October 6 fell on a Friday this year, and the events of the day kicked off the weekend on a low note. Midway through the morning, women across the country lost their guarantee to cost-free birth control as the Trump administration announced that privately held and publicly traded companies, as well as insurers, would no longer be required to provide the women in their employ with insurance plans covering their contraceptive needs. For those on the far-right, the day marked a win for religious liberty – and for others, it stood as a damaging infringement on women’s rights and further opened the door to legalizing discrimination against those in the LGBTQ community. As a healthcare professional with decades of experience working in family health, I’m inclined to believe the latter.


Let’s consider the numbers for a moment. According to statistics provided by the New York Times, over 55 million women currently receive birth control without needing to provide a copay. This low-cost access to contraceptive services is largely due to a provision in the Affordable Care Act which mandated that employers and academic institutions – with the exception of churches and other houses of worship – provide their employees with insurance plans that cover the high costs of birth control. And while many might not realize it, the costs for birth control without such coverage are high; according to Nora V. Becker, the researcher heading a study on the shifting costs of contraception six months after the implementation of the ACA, the Act saves the average pill-user $255 per year, and the average IUD-user $248. Needless to say, the savings are significant, especially for those women who might not otherwise be able to set aside the funds needed to cover the cost of birth control. Unfortunately, the methods of contraception with the lowest failure rate – the pill and IUD – have the highest affiliated cost.


With these numbers in mind, it becomes clear that insurance plans that cover the not-insignificant costs of birth control are vital to ensuring affordable contraception services to all women. However, some argue that employers who hold “sincerely held beliefs or moral convictions” against contraception should not be required to provide it to their employees; that pushing them to do so is an infringement of their religious rights. It is within this line of thinking that the administration rolled back coverage mandates for both privately-held and publicly traded companies. As of now, it is not clear just how many women will lose access to their birth control as a result of the policy change, or even what will constitute a “sincerely held belief.” Specifics aside, it seems likely that a significant number of women will find themselves responsible for paying for their own contraceptive needs regardless of whether their religious beliefs align with those of their employers. For some women, the sudden cost may be beyond what they can pay, leading to greater rates of unprotected sex and its common conclusion, unwanted pregnancy – both of which often involve higher medical costs.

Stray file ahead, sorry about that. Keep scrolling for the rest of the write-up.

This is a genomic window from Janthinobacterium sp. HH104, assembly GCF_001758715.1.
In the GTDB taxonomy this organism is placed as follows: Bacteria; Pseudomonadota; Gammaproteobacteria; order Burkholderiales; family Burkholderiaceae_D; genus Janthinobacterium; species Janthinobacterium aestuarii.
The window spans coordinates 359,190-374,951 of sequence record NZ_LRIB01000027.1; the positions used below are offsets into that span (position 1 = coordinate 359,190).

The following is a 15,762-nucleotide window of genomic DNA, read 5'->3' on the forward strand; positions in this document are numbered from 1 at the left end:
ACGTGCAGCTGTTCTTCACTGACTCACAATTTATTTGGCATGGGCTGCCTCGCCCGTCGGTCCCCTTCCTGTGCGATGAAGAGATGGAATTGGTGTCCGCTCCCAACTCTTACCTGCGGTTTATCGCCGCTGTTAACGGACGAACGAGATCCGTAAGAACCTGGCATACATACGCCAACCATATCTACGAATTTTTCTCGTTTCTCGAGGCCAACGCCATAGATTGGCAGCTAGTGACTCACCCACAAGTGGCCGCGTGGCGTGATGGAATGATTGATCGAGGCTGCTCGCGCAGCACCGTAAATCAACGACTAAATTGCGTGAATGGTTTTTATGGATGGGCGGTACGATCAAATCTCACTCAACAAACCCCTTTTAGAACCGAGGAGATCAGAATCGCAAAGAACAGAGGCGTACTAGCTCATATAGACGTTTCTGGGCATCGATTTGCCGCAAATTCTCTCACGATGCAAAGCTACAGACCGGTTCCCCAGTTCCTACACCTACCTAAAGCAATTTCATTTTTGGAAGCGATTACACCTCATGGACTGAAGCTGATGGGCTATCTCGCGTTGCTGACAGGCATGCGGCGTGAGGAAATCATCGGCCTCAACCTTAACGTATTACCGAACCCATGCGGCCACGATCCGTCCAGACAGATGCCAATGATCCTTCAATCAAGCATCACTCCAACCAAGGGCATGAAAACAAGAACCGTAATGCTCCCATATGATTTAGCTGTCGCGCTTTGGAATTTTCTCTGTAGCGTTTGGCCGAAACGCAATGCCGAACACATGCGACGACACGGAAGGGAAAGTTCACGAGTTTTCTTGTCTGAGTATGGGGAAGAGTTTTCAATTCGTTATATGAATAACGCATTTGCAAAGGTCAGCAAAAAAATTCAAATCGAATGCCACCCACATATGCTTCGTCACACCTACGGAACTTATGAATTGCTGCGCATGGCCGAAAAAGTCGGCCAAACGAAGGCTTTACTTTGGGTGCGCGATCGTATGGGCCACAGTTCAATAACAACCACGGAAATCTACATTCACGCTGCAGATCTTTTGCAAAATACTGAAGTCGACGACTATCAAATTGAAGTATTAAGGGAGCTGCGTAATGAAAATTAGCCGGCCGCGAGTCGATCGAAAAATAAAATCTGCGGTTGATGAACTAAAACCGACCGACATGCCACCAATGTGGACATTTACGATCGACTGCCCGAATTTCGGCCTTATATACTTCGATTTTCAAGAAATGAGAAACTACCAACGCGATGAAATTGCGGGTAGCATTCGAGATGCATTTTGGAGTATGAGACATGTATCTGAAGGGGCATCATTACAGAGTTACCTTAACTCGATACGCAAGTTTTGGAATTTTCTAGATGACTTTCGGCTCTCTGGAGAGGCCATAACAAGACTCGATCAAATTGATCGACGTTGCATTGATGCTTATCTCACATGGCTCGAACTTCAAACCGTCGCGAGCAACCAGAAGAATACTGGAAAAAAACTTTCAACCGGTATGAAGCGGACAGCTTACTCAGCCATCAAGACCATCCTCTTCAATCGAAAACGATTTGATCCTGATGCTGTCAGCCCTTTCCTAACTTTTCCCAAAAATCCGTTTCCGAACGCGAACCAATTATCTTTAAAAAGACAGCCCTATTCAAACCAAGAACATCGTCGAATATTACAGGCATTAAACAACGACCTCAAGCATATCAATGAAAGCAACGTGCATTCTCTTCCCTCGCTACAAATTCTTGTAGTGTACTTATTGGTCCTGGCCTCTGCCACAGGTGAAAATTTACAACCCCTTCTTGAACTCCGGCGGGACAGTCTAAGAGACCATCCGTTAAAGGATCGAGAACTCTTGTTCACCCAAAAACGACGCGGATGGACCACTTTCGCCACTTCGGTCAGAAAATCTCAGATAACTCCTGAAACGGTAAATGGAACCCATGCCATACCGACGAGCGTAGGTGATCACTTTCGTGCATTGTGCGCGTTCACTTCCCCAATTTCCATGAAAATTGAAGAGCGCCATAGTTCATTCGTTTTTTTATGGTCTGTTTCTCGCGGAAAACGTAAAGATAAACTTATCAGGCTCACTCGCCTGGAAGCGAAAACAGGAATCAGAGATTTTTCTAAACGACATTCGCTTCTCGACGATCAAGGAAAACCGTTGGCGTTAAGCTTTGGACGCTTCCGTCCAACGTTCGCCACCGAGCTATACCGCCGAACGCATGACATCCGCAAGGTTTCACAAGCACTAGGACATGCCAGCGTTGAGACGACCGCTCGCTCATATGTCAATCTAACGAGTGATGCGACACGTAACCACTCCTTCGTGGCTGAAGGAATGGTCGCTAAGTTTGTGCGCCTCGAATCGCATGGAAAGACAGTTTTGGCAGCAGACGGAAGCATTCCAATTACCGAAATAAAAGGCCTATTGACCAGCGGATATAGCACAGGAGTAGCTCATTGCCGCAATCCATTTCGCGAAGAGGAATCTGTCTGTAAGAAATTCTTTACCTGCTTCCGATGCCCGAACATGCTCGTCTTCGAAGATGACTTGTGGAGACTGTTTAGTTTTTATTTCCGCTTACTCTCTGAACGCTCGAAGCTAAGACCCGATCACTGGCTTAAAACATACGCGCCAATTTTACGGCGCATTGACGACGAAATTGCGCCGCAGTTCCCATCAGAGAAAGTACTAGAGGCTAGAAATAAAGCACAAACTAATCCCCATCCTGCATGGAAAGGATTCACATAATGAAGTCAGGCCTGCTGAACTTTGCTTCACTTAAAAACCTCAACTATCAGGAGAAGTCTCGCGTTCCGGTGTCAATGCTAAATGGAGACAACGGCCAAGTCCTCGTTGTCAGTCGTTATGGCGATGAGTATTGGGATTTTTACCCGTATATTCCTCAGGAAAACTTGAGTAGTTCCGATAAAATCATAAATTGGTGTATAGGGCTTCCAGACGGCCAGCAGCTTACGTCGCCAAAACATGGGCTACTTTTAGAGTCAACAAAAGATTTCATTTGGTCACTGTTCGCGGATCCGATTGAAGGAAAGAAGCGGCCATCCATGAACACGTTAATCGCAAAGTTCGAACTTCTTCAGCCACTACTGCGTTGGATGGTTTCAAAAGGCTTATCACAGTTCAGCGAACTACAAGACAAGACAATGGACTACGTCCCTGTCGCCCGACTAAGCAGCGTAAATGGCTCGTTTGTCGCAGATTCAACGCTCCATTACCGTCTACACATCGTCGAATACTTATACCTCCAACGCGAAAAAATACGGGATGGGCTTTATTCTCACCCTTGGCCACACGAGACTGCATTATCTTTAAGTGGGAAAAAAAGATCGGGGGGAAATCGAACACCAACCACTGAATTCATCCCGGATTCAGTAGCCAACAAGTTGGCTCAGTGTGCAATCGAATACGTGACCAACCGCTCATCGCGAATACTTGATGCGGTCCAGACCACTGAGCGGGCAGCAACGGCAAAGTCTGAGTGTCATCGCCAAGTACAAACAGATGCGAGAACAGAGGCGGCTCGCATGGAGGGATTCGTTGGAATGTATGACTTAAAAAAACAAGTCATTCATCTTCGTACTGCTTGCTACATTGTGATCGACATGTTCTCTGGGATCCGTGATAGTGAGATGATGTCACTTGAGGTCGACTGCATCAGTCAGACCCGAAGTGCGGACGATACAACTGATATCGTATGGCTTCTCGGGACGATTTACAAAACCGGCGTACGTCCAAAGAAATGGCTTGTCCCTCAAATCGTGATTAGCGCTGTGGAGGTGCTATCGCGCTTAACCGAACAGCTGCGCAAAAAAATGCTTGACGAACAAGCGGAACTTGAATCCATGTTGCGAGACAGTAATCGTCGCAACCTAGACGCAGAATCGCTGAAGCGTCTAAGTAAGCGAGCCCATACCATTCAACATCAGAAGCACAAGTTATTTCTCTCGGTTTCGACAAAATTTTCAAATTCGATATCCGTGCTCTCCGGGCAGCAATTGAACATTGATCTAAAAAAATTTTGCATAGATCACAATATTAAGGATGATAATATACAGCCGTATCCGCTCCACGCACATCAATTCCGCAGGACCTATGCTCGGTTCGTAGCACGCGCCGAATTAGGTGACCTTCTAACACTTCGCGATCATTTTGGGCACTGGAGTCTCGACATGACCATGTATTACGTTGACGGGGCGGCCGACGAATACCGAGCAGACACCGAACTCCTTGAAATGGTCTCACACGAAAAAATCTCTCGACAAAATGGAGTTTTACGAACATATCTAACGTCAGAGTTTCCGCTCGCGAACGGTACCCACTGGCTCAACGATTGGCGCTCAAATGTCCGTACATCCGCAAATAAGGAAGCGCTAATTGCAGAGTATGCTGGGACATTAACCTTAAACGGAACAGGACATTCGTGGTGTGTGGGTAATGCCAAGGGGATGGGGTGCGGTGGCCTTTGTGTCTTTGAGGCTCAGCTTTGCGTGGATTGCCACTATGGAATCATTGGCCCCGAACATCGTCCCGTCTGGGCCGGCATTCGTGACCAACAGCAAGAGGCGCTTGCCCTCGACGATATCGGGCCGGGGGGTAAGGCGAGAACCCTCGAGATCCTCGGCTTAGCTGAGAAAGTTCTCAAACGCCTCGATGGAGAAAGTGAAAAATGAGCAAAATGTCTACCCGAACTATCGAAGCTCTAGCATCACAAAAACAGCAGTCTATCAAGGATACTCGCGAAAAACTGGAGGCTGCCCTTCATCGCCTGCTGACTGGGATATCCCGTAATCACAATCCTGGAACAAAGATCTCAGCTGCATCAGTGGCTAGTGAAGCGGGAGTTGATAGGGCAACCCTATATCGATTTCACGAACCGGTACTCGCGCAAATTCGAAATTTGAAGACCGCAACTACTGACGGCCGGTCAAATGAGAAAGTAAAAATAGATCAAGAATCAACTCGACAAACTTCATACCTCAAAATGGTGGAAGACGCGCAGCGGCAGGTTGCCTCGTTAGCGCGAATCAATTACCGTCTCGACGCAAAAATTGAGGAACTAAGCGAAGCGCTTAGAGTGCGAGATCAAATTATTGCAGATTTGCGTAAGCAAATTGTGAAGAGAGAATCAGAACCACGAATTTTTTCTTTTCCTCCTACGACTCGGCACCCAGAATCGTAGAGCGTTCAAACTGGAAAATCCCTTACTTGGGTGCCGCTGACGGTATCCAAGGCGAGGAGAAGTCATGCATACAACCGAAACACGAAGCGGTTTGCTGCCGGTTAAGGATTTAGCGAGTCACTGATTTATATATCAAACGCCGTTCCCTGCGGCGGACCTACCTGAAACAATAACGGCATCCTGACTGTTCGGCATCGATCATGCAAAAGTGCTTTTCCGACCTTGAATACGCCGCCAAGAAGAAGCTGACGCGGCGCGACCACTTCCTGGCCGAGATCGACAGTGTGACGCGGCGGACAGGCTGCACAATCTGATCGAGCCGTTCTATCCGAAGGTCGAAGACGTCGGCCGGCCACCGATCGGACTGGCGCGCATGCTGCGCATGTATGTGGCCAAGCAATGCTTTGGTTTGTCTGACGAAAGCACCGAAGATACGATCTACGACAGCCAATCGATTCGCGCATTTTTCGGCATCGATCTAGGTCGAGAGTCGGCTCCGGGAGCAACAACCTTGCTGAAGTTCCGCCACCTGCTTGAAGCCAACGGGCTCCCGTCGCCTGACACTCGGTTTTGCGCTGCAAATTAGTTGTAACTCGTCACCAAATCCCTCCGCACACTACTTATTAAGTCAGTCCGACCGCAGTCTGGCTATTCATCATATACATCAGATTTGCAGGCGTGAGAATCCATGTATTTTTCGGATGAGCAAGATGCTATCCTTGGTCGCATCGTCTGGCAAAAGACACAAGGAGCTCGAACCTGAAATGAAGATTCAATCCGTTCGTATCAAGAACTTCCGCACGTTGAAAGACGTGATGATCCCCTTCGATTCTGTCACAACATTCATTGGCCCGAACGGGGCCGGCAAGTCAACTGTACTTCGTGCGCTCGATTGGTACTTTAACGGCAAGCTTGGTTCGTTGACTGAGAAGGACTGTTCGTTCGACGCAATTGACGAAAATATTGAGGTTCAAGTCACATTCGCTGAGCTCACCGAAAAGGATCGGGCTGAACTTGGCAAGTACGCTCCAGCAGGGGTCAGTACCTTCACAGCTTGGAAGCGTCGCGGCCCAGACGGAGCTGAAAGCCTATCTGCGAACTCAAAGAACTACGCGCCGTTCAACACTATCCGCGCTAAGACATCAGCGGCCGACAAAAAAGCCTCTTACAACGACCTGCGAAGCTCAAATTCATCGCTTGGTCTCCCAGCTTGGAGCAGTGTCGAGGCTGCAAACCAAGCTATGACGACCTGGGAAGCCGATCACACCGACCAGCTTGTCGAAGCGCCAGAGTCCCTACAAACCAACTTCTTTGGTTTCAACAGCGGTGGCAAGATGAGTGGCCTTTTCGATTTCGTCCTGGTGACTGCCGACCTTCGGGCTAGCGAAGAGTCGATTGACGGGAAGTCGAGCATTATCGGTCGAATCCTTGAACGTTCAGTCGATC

For some, recent actions by the Trump administration mark a win for religious liberty – but is our government’s deference to  privately held beliefs rather than medical needs worth its human cost? Women now worry that they won’t be able to afford their reproductive medical care. Furthermore, advocates for LGBTQ interests worry that a greater deference to the far-right will open the door to allowing discrimination against those within the LGBTQ community. If policies continue in the current direction, we may be in a position where our justice system supports the idea that loving, married parents cannot adopt a child from a church-run foster program because the organization disapproves of homosexuality rather than any legitimate concern of the parents’ qualifications. There comes a point where human needs must rise above religious ones in the eyes of the law; priority must be given to ensuring a fair nation for all. As Richard B. Katskee, the legal director of Americans United for Separation of Church and State commented for a recent New York Times article: “Religious freedom is the right to believe and worship as you see fit. It’s never the right to use government to impose costs, burdens or harms on other people. You can’t use the government to make other people pay the price for your religious beliefs or practices.”


I am worried. Not just for the women who find themselves unable to afford a basic need such as birth control, but for those who face the gradual erosion of their medical care and reproductive rights. I worry for a country that prizes religious ideology over medical necessity. I worry for us – and I intend to make my voice heard. I hope for that others will stand with me in speaking out against these measures.